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For scorn at first makes after-love the more.
If she do frown, 'tis not in hate of you,
But rather to beget more love in you;
If she do chide, 'tis not to have you gone;
For why, the fools are mad if left alone.
Take no repulse, whatever she doth say;
For 'get you gone,' she doth not mean 'away!'
Flatter and praise, commend, extol their graces;
Though ne'er so black, say they have angels' faces.
That man that hath a tongue, I say, is no man,
If with his tongue he cannot win a woman.
Duke. But she I mean is promis'd by her friends
Unto a youthful gentleman of worth,
And kept severely from resort of men,
That no man hath access by day to her.

Val. Why then, I would resort to her by night. Duke. Ay, but the doors be lock'd and keys kept safe,


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Duke. Now, as thou art a gentleman of blood, Advise me where I may have such a ladder. Val. When would you use it? pray, sir, tell me that.

Duke. This very night; for Love is like a child, That longs for everything that he can come by. Val. By seven o'clock I'll get you such a ladder. Duke. But hark thee; I will go to her alone: How shall I best convey the ladder thither?

Val. It will be light, my lord, that you may bear it Under a cloak that is of any length.


Duke. A cloak as long as thine will serve the turn?

Val. Ay, my good lord. Duke. Then let me see thy cloak: I'll get me one of such another length.

Val. Why, any cloak will serve the turn, my lord. Duke. How shall I fashion me to wear a cloak? I pray thee, let me feel thy cloak upon me. What letter is this same? What's here? To Silvia! And here an engine fit for my proceeding! I'll be so bold to break the seal for once.

My thoughts do harbour with my Silvia nightly; 140 And slaves they are to me that send them flying: O! could their master come and go as lightly,

Himself would lodge where senseless they are lying. My herald thoughts in thy pure bosom rest them ; While I, their king, that hither them importune, Do curse the grace that with such grace hath bless'd them,

Because myself do want my servants' fortune :

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Go, base intruder! overweening slave!
Bestow thy fawning smiles on equal mates,
And think my patience, more than thy desert,
Is privilege for thy departure hence.
Thank me for this more than for all the favours
Which all too much I have bestow'd on thee:
But if thou linger in my territories
Longer than swiftest expedition
Will give thee time to leave our royal court,
By heaven! my wrath shall far exceed the love
I ever bore my daughter or thyself,
Begone! I will not hear thy vain excuse;
But, as thou lov'st thy life, make speed from hence.

Val. And why not death rather than living torment?

To die is to be banish'd from myself;
And Silvia is myself: banish'd from her
Is self from self; a deadly banishment!
What light is light, if Silvia be not seen?
What joy is joy, if Silvia be not by?
Unless it be to think that she is by
And feed upon the shadow of perfection.
Except I be by Silvia in the night,
There is no music in the nightingale ;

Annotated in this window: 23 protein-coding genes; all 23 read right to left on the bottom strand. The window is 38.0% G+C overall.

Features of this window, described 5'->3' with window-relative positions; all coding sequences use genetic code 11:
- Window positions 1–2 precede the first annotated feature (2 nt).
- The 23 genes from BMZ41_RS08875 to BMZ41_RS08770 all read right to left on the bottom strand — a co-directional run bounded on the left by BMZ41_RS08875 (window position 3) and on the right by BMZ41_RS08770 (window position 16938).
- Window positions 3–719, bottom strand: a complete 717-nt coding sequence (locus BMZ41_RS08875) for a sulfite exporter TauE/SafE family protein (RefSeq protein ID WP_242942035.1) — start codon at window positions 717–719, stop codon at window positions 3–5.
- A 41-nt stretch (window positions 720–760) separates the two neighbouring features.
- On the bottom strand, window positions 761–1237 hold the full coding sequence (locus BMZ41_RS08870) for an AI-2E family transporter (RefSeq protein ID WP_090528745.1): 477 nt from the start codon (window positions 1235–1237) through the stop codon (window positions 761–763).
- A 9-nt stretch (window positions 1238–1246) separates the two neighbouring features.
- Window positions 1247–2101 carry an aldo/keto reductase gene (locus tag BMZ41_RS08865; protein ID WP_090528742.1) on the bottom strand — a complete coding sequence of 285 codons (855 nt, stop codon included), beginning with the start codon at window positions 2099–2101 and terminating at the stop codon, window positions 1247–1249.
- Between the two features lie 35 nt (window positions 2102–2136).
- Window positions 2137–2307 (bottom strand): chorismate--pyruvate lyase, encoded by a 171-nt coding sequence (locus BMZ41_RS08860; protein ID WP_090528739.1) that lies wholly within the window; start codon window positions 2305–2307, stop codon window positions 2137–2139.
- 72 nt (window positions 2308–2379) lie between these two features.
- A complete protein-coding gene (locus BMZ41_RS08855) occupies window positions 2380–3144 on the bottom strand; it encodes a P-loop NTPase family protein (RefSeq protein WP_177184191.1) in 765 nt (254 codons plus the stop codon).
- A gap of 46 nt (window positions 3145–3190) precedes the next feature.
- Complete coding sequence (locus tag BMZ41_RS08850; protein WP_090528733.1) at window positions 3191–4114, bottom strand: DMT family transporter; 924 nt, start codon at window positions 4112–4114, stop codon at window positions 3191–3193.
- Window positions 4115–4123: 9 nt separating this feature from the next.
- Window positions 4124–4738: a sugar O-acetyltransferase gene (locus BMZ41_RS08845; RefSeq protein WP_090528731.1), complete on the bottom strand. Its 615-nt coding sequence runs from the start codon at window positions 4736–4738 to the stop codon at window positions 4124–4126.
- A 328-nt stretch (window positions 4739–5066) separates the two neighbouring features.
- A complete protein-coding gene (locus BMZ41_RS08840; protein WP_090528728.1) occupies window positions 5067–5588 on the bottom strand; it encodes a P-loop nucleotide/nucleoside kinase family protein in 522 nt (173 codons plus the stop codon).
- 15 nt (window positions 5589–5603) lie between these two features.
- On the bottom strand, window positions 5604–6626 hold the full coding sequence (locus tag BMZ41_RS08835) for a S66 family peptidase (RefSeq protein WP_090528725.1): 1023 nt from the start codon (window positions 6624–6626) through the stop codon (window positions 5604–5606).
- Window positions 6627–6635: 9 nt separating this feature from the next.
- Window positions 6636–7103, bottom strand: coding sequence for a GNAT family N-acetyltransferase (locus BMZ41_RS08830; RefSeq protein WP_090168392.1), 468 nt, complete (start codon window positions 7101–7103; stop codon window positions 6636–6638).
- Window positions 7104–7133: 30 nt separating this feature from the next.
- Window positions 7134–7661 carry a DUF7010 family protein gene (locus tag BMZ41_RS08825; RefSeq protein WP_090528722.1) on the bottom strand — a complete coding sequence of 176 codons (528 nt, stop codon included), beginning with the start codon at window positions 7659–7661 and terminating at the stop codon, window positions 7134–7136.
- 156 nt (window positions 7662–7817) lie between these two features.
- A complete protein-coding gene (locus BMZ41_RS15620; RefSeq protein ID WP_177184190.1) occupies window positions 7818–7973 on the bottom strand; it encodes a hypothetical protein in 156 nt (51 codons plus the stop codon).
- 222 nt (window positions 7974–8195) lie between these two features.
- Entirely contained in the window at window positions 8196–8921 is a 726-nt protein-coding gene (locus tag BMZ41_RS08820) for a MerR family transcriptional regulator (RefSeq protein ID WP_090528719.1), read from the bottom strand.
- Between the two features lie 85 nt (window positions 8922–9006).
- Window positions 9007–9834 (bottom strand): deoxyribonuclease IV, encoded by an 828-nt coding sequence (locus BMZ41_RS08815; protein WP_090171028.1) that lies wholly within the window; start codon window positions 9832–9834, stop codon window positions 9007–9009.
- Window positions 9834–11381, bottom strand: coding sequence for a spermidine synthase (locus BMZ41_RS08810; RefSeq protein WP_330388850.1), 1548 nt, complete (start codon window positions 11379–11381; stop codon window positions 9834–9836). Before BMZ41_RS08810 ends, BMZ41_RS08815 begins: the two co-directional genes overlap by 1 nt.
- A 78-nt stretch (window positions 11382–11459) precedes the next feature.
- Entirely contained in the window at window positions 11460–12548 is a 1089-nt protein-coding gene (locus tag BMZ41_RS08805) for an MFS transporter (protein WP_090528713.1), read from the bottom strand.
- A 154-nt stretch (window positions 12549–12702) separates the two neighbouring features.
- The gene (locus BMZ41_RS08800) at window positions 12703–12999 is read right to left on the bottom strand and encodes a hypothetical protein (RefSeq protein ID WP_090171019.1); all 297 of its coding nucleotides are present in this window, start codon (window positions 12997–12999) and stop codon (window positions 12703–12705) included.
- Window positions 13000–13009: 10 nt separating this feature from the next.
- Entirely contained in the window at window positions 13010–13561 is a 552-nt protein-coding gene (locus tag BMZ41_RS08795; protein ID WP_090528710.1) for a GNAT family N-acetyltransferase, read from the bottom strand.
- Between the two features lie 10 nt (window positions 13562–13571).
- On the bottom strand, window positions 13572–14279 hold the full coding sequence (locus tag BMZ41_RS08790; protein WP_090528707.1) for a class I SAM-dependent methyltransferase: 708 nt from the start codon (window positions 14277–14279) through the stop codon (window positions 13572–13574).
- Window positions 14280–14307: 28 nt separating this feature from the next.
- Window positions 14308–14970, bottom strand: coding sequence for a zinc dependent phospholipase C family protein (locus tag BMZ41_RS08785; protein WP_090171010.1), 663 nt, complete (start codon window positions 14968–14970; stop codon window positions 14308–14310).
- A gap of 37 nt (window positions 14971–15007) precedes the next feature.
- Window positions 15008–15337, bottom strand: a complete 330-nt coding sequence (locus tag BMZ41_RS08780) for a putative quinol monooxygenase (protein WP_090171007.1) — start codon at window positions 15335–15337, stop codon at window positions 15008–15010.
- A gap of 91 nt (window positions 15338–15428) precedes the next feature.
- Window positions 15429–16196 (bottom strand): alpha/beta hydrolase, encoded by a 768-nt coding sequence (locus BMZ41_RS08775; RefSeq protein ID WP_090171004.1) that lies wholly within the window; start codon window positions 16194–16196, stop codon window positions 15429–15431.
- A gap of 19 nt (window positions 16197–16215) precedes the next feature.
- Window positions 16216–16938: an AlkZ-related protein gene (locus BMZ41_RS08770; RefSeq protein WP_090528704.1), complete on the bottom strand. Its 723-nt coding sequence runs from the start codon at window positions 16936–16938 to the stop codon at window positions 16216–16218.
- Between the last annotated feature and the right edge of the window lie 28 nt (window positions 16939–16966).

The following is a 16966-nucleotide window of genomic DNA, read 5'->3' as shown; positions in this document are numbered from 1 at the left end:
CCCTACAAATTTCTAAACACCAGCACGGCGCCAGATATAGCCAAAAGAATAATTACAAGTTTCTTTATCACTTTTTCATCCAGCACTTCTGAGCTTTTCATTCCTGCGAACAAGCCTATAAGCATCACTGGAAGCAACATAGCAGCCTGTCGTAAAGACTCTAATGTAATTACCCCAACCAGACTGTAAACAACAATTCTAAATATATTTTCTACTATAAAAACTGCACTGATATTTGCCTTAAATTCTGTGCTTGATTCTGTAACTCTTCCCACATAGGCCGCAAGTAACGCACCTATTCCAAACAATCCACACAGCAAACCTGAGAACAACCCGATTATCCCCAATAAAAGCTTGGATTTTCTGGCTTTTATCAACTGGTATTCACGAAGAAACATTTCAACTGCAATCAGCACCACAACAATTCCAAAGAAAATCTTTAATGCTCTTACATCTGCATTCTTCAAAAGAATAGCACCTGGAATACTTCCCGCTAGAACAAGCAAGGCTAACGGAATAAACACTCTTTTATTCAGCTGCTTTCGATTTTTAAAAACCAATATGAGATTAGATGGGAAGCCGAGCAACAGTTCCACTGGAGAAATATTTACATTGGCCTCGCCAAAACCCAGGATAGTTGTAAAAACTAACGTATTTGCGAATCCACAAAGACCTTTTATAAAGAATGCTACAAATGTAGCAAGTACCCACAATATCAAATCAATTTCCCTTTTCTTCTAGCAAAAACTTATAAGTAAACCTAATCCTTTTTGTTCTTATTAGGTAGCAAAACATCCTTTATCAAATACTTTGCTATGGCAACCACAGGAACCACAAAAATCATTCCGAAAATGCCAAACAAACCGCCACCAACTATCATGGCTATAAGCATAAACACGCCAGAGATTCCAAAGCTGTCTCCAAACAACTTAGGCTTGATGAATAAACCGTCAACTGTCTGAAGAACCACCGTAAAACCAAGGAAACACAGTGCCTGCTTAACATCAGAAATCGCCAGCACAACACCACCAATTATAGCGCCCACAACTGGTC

Unless I look on Silvia in the day,
There is no day for me to look upon.
She is my essence; and I leave to be,
If I be not by her fair influence
Foster'd, illumin'd, cherish'd, kept alive.
I fly not death, to fly is deadly doom:
Tarry I here, I but attend on death;
But, fly I hence, I fly away from life.


Pro. Run, boy; run, run, and seek him out. Launce. Soho! soho!

Pro. What seest thou?




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From hence, from Silvia, and from me thy friend. Val. O! I have fed upon this woe already, And now excess of it will make me surfeit. Doth Silvia know that I am banished?

Pro. Ay, ay; and she hath offer'd to the doomWhich, unrevers'd, stands in effectual forceA sea of melting pearl, which some call tears: Those at her father's churlish feet she tender'd; With them, upon her knees, her humble self; Wringing her hands, whose whiteness so became them


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Pro. Cease to lament for that thou canst not help,

And study help for that which thou lament'st.
Time is the nurse and breeder of all good.
Here if thou stay, thou canst not see thy love;
Besides, thy staying will abridge thy life.
Hope is a lover's staff; walk hence with that
And manage it against despairing thoughts. 250
Thy letters may be here, though thou art hence;
Which, being writ to me, shall be deliver'd
Even in the milk-white bosom of thy love.
The time now serves not to expostulate :
Come, I'll convey thee through the city-gate,
And, ere I part with thee, confer at large
Of all that may concern thy love-affairs.
As thou lov'st Silvia, though not for thyself,
Regard thy danger, and along with me!

Val. I pray thee, Launce, an if thou seest my boy,


Bid him make haste and meet me at the Northgate.

Pro. Go, sirrah, find him out. Come, Valentine. Val. O my dear Silvia! hapless Valentine!

Exeunt VALENTINE and PROTEUS. Launce. I am but a fool, look you, and yet I. have the wit to think my master is a kind of a knave; but that's all one, if he be but one knave. He lives not now that knows me to be in love: yet I am in love; but a team of horse shall not pluck that from me, nor who 'tis I love; and yet 'tis a woman: but what woman, I will not tell myself; and yet 'tis a milkmaid; yet 'tis not a

maid, for she hath had gossips; yet 'tis a maid, for she is her master's maid, and serves for wages. She hath more qualities than a water-spaniel, which is much in a bare Christian. Pulling out a paper.